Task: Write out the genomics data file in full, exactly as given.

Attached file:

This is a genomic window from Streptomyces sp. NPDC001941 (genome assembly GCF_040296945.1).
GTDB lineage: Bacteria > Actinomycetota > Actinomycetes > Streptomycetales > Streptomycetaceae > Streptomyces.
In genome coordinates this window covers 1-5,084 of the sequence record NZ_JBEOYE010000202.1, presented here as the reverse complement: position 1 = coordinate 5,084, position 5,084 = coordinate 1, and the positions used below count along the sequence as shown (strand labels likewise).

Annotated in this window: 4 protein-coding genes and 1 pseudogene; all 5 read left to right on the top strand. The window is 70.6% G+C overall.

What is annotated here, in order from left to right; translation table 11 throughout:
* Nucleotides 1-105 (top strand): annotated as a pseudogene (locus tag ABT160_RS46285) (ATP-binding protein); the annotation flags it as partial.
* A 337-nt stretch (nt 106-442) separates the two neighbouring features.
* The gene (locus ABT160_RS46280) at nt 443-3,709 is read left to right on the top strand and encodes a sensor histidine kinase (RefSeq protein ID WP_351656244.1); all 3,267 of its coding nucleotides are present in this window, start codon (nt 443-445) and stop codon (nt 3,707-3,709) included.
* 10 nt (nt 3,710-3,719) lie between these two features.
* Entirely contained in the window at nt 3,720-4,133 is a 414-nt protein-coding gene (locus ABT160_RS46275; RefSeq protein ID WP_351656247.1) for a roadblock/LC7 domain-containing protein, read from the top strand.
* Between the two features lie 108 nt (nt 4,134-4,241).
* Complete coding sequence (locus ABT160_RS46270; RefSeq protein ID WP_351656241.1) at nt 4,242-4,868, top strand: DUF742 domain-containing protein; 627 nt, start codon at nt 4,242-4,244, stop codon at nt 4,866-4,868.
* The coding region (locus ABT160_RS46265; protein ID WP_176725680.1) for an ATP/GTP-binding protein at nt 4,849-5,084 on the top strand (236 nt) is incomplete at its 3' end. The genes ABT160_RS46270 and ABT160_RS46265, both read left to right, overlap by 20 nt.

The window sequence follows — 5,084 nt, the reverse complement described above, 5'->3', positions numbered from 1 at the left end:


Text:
This is a genomic window from Streptomyces sp. NPDC001941 (genome assembly GCF_040296945.1).
GTDB lineage: Bacteria > Actinomycetota > Actinomycetes > Streptomycetales > Streptomycetaceae > Streptomyces.
In genome coordinates this window covers 1-5,084 of the sequence record NZ_JBEOYE010000202.1, presented here as the reverse complement: position 1 = coordinate 5,084, position 5,084 = coordinate 1, and the positions used below count along the sequence as shown (strand labels likewise).

Annotated in this window: 4 protein-coding genes and 1 pseudogene; all 5 read left to right on the top strand. The window is 70.6% G+C overall.

What is annotated here, in order from left to right; translation table 11 throughout:
* Nucleotides 1-105 (top strand): annotated as a pseudogene (locus tag ABT160_RS46285) (ATP-binding protein); the annotation flags it as partial.
* A 337-nt stretch (nt 106-442) separates the two neighbouring features.
* The gene (locus ABT160_RS46280) at nt 443-3,709 is read left to right on the top strand and encodes a sensor histidine kinase (RefSeq protein ID WP_351656244.1); all 3,267 of its coding nucleotides are present in this window, start codon (nt 443-445) and stop codon (nt 3,707-3,709) included.
* 10 nt (nt 3,710-3,719) lie between these two features.
* Entirely contained in the window at nt 3,720-4,133 is a 414-nt protein-coding gene (locus ABT160_RS46275; RefSeq protein ID WP_351656247.1) for a roadblock/LC7 domain-containing protein, read from the top strand.
* Between the two features lie 108 nt (nt 4,134-4,241).
* Complete coding sequence (locus ABT160_RS46270; RefSeq protein ID WP_351656241.1) at nt 4,242-4,868, top strand: DUF742 domain-containing protein; 627 nt, start codon at nt 4,242-4,244, stop codon at nt 4,866-4,868.
* The coding region (locus ABT160_RS46265; protein ID WP_176725680.1) for an ATP/GTP-binding protein at nt 4,849-5,084 on the top strand (236 nt) is incomplete at its 3' end. The genes ABT160_RS46270 and ABT160_RS46265, both read left to right, overlap by 20 nt.

The window sequence follows — 5,084 nt, the reverse complement described above, 5'->3', positions numbered from 1 at the left end: